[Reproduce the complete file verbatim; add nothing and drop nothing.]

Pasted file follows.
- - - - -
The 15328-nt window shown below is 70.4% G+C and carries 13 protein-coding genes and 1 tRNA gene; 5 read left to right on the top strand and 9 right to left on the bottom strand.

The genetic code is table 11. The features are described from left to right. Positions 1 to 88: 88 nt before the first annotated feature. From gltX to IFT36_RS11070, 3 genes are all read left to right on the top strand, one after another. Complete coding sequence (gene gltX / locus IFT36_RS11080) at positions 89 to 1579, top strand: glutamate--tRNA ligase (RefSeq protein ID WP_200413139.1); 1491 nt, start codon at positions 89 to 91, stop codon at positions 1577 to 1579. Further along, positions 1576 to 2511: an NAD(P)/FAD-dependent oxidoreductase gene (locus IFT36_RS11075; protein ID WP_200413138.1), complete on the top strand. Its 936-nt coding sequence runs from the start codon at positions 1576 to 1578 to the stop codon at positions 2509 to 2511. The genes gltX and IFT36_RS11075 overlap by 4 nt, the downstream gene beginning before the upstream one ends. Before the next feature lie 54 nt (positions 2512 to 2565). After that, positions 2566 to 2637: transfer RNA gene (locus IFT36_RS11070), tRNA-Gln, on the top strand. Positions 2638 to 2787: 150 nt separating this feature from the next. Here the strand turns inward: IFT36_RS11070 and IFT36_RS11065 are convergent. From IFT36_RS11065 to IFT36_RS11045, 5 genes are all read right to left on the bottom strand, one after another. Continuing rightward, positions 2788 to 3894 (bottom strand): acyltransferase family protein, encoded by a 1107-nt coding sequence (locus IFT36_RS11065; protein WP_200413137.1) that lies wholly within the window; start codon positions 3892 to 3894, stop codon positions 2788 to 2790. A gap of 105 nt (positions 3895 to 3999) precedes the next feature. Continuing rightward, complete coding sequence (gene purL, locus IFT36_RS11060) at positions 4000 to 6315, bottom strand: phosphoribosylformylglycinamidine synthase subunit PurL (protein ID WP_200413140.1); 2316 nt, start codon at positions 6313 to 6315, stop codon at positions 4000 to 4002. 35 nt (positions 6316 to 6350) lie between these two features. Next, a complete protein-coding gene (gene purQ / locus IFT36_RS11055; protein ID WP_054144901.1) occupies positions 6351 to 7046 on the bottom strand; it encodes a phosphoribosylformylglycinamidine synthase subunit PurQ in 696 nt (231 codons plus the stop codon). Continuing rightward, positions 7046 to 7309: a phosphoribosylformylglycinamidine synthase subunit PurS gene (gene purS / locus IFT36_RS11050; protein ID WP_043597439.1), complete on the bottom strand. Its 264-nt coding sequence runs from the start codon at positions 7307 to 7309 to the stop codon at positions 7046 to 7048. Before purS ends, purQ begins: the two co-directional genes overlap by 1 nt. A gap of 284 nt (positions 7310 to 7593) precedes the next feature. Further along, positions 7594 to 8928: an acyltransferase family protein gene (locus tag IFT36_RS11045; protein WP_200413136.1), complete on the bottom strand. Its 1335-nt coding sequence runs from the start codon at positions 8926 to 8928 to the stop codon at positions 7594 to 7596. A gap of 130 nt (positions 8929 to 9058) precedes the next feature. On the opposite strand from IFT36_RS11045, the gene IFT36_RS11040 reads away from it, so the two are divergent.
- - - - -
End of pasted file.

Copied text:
The 15328-nt window shown below is 70.4% G+C and carries 13 protein-coding genes and 1 tRNA gene; 5 read left to right on the top strand and 9 right to left on the bottom strand.

The genetic code is table 11. The features are described from left to right. Positions 1 to 88: 88 nt before the first annotated feature. From gltX to IFT36_RS11070, 3 genes are all read left to right on the top strand, one after another. Complete coding sequence (gene gltX / locus IFT36_RS11080) at positions 89 to 1579, top strand: glutamate--tRNA ligase (RefSeq protein ID WP_200413139.1); 1491 nt, start codon at positions 89 to 91, stop codon at positions 1577 to 1579. Further along, positions 1576 to 2511: an NAD(P)/FAD-dependent oxidoreductase gene (locus IFT36_RS11075; protein ID WP_200413138.1), complete on the top strand. Its 936-nt coding sequence runs from the start codon at positions 1576 to 1578 to the stop codon at positions 2509 to 2511. The genes gltX and IFT36_RS11075 overlap by 4 nt, the downstream gene beginning before the upstream one ends. Before the next feature lie 54 nt (positions 2512 to 2565). After that, positions 2566 to 2637: transfer RNA gene (locus IFT36_RS11070), tRNA-Gln, on the top strand. Positions 2638 to 2787: 150 nt separating this feature from the next. Here the strand turns inward: IFT36_RS11070 and IFT36_RS11065 are convergent. From IFT36_RS11065 to IFT36_RS11045, 5 genes are all read right to left on the bottom strand, one after another. Continuing rightward, positions 2788 to 3894 (bottom strand): acyltransferase family protein, encoded by a 1107-nt coding sequence (locus IFT36_RS11065; protein WP_200413137.1) that lies wholly within the window; start codon positions 3892 to 3894, stop codon positions 2788 to 2790. A gap of 105 nt (positions 3895 to 3999) precedes the next feature. Continuing rightward, complete coding sequence (gene purL, locus IFT36_RS11060) at positions 4000 to 6315, bottom strand: phosphoribosylformylglycinamidine synthase subunit PurL (protein ID WP_200413140.1); 2316 nt, start codon at positions 6313 to 6315, stop codon at positions 4000 to 4002. 35 nt (positions 6316 to 6350) lie between these two features. Next, a complete protein-coding gene (gene purQ / locus IFT36_RS11055; protein ID WP_054144901.1) occupies positions 6351 to 7046 on the bottom strand; it encodes a phosphoribosylformylglycinamidine synthase subunit PurQ in 696 nt (231 codons plus the stop codon). Continuing rightward, positions 7046 to 7309: a phosphoribosylformylglycinamidine synthase subunit PurS gene (gene purS / locus IFT36_RS11050; protein ID WP_043597439.1), complete on the bottom strand. Its 264-nt coding sequence runs from the start codon at positions 7307 to 7309 to the stop codon at positions 7046 to 7048. Before purS ends, purQ begins: the two co-directional genes overlap by 1 nt. A gap of 284 nt (positions 7310 to 7593) precedes the next feature. Further along, positions 7594 to 8928: an acyltransferase family protein gene (locus tag IFT36_RS11045; protein WP_200413136.1), complete on the bottom strand. Its 1335-nt coding sequence runs from the start codon at positions 8926 to 8928 to the stop codon at positions 7594 to 7596. A gap of 130 nt (positions 8929 to 9058) precedes the next feature. On the opposite strand from IFT36_RS11045, the gene IFT36_RS11040 reads away from it, so the two are divergent.